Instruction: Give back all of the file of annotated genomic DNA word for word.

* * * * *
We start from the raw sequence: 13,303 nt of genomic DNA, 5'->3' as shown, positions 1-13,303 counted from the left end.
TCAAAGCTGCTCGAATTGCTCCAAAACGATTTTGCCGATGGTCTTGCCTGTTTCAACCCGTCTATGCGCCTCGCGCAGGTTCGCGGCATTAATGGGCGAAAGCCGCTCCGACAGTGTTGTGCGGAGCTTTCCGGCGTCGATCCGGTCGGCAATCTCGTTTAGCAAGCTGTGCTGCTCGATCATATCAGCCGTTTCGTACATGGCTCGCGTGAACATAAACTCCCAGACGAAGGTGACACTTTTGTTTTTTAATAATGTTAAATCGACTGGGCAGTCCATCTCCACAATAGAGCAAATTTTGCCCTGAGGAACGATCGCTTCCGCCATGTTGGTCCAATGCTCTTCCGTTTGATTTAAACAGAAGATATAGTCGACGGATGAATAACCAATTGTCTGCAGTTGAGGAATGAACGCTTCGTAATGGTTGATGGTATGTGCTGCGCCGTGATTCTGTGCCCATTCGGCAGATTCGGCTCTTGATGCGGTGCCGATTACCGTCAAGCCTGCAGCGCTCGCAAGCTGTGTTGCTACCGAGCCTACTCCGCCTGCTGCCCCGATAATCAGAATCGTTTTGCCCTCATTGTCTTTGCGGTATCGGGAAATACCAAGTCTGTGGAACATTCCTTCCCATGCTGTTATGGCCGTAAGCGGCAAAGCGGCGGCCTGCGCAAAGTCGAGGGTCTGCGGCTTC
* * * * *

We start from the raw sequence: 13,303 nt of genomic DNA, 5'->3' as shown, positions 1-13,303 counted from the left end.
TCAAAGCTGCTCGAATTGCTCCAAAACGATTTTGCCGATGGTCTTGCCTGTTTCAACCCGTCTATGCGCCTCGCGCAGGTTCGCGGCATTAATGGGCGAAAGCCGCTCCGACAGTGTTGTGCGGAGCTTTCCGGCGTCGATCCGGTCGGCAATCTCGTTTAGCAAGCTGTGCTGCTCGATCATATCAGCCGTTTCGTACATGGCTCGCGTGAACATAAACTCCCAGACGAAGGTGACACTTTTGTTTTTTAATAATGTTAAATCGACTGGGCAGTCCATCTCCACAATAGAGCAAATTTTGCCCTGAGGAACGATCGCTTCCGCCATGTTGGTCCAATGCTCTTCCGTTTGATTTAAACAGAAGATATAGTCGACGGATGAATAACCAATTGTCTGCAGTTGAGGAATGAACGCTTCGTAATGGTTGATGGTATGTGCTGCGCCGTGATTCTGTGCCCATTCGGCAGATTCGGCTCTTGATGCGGTGCCGATTACCGTCAAGCCTGCAGCGCTCGCAAGCTGTGTTGCTACCGAGCCTACTCCGCCTGCTGCCCCGATAATCAGAATCGTTTTGCCCTCATTGTCTTTGCGGTATCGGGAAATACCAAGTCTGTGGAACATTCCTTCCCATGCTGTTATGGCCGTAAGCGGCAAAGCGGCGGCCTGCGCAAAGTCGAGGGTCTGCGGCTTC